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SAP Commerce Cloud Architecture

14 min read

SAP Commerce Cloud Architecture

Although we have covered some of the high-level architecture of SAP Commerce Cloud in our article "Getting Started with SAP Commerce Cloud", here we will focus on some of the practical architectural decisions that will need to be made during your project. When working with SAP Commerce Cloud, you might perceive that some constraints exist that didn't exist during on-premise projects. However, this isn't the case. It is just a matter of designing your solution differently, which we will cover below.

Table of Contents


High-Level Software Architecture

SAP Commerce Cloud consists of a combination of mandatory and optional software packages that can be used to create a tailored commerce solution. These include:

Cloud Automation

  • Microsoft Azure - provider of public cloud infrastructure
  • SAP Business Technology Platform - business platform used to host applications/services like SAP Commerce Cloud Portal, SAP ntegration Suite and SAP Extension Suite
  • Kubernetes - Used to orchestrate docker nodes necessary to run a commerce solution

Customizable Software

Web and Network Tiers

If you're looking to configure your Commerce Cloud website, including bringing your own Content Delivery Network or Web Application Firewall, as well as VPN/NAT configurations, please see our article SAP Commerce Cloud Architecture - Web and Network Layers. We do not post detailed network diagrams, because network infrastructure changes frequently depending on new features and security and application requirements.

Additional Server Hosting & Third-Party Software Applications

Often you will need your SAP Commerce Cloud solution to interact with a third party application. If your third party application requires access to a server or can't be achieved through the fixed build and deployment process (i.e. requires more than what can be done through "ant all" target) then it can't be part of your SAP Commerce Cloud code, and will need to be hosted elsewhere. This section documents some common examples in more detail, but other options may include third-party CMS or setting up a private repository for binary packages.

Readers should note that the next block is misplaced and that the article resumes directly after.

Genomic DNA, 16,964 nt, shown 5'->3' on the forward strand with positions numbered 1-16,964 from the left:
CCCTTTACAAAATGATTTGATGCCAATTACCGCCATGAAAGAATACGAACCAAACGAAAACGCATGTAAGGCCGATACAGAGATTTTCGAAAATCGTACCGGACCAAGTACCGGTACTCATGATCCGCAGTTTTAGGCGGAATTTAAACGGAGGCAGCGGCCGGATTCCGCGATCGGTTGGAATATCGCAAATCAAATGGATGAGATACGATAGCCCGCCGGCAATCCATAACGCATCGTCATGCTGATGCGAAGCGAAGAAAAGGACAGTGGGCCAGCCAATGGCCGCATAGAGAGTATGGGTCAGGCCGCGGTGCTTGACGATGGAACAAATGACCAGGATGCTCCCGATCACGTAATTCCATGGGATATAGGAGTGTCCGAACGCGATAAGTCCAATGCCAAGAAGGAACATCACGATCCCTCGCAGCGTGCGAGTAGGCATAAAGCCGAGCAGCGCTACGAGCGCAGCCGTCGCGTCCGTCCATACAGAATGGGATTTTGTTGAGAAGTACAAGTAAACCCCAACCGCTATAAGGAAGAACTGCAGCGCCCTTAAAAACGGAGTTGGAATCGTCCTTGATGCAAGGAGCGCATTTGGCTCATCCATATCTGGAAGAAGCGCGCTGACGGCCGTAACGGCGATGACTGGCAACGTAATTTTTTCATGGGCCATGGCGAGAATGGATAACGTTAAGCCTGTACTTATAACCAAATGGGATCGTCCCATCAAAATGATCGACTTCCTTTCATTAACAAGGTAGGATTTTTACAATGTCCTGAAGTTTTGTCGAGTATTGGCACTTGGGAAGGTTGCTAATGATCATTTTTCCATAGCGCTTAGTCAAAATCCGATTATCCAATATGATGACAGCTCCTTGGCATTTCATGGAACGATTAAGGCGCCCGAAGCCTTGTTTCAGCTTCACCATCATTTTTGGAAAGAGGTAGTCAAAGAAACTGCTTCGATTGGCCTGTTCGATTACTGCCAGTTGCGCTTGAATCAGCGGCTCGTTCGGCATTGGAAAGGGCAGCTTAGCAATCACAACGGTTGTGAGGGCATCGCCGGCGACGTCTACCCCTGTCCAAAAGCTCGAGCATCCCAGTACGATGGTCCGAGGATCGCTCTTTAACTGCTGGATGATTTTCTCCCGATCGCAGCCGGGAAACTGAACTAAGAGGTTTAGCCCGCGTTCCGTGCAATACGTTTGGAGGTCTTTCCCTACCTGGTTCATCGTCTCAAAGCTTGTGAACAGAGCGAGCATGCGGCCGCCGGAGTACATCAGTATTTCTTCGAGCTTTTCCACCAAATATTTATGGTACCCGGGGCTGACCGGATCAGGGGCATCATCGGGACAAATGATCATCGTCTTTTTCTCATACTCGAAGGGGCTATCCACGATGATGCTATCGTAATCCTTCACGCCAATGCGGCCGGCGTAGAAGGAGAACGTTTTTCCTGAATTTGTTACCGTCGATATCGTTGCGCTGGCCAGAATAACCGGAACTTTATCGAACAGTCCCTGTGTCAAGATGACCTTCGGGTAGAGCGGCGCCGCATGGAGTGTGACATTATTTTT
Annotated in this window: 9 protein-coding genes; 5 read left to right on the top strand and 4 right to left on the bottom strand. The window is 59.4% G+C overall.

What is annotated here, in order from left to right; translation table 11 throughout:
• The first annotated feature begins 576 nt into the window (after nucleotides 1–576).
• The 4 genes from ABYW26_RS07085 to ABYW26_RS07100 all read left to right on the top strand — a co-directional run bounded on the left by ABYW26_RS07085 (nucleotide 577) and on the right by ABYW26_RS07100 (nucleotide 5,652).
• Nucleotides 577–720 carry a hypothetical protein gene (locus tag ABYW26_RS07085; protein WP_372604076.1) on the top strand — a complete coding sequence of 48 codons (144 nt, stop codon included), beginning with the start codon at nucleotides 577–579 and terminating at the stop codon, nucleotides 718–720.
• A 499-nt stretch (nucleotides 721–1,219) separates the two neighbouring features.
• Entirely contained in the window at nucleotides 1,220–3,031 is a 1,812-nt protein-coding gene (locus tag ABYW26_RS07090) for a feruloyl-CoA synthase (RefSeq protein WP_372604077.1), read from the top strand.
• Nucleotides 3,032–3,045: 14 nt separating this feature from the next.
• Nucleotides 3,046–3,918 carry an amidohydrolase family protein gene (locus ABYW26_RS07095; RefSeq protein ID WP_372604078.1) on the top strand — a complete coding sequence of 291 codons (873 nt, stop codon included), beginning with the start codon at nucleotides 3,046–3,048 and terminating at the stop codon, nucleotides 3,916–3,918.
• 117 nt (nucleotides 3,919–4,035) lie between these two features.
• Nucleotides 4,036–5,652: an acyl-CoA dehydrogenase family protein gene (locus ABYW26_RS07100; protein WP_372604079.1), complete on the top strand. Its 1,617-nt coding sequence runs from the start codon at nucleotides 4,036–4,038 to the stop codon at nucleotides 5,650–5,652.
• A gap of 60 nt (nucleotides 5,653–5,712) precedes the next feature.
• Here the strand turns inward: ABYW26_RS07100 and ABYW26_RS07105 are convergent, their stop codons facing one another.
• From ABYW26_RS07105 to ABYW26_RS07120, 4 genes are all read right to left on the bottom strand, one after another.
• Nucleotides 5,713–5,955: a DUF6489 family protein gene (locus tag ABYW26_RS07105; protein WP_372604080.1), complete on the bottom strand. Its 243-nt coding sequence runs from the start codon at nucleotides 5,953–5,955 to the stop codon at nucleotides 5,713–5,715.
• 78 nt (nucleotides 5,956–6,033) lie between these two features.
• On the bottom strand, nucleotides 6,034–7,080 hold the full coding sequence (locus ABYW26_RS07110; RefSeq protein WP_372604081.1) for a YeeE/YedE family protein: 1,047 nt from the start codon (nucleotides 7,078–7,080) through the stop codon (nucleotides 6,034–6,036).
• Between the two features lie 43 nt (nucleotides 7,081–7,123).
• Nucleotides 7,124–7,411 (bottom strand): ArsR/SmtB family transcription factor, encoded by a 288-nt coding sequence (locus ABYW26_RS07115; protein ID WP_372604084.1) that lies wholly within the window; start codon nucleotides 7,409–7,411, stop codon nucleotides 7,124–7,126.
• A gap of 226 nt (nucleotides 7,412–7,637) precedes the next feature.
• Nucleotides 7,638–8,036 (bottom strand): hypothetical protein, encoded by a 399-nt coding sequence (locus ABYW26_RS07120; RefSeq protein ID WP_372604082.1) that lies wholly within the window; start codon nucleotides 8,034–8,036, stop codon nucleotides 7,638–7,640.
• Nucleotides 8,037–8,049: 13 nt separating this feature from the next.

When planning out your application, think carefully about which applications, binaries or infrastructure components (beyond the Commerce application and database) form part of your target architecture. The examples in this section do not rule out more diverse target architectures, but do require an architectural design that will promote a separation-of-concerns between the productive SAP Commerce Cloud subscription and additional components that the individual project relies on (not provided by SAP Commerce Cloud).

Continuous Integration / Continuous Delivery (CI/CD)

As per the documentation (link), if you're looking for complex automated pipelines or per-commit builds, you're going to want to set up your own CI/CD instance. This will give you flexibility and control to ensure that your code is built and tested before you build/deploy to one of your shared SAP Commerce Cloud environments. You can remotely execute a build/deploy using the Commerce Cloud APIs. Your CI/CD instance should be able to connect to the same Git repository used by SAP Commerce Cloud. The location of your CI/CD application does not matter as much since it doesn't directly affect the performance of your SAP Commerce Cloud solution. If you find the latency for pulling down the code from your Git repository is too long, you may consider moving where your CI/CD application is hosted. For more on setting up CI/CD for your SAP Commerce Cloud solution see Implement Continuous Delivery with SAP Commerce Cloud.